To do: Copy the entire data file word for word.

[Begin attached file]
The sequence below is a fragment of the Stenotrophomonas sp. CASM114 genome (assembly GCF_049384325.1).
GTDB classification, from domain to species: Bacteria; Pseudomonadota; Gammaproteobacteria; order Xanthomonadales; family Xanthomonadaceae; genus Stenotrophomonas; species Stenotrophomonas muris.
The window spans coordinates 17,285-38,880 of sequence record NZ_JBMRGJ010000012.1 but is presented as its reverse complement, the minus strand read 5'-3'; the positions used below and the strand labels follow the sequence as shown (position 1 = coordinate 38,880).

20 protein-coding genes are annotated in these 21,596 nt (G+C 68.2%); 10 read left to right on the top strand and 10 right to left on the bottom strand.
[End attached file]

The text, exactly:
The sequence below is a fragment of the Stenotrophomonas sp. CASM114 genome (assembly GCF_049384325.1).
GTDB classification, from domain to species: Bacteria; Pseudomonadota; Gammaproteobacteria; order Xanthomonadales; family Xanthomonadaceae; genus Stenotrophomonas; species Stenotrophomonas muris.
The window spans coordinates 17,285-38,880 of sequence record NZ_JBMRGJ010000012.1 but is presented as its reverse complement, the minus strand read 5'-3'; the positions used below and the strand labels follow the sequence as shown (position 1 = coordinate 38,880).

20 protein-coding genes are annotated in these 21,596 nt (G+C 68.2%); 10 read left to right on the top strand and 10 right to left on the bottom strand.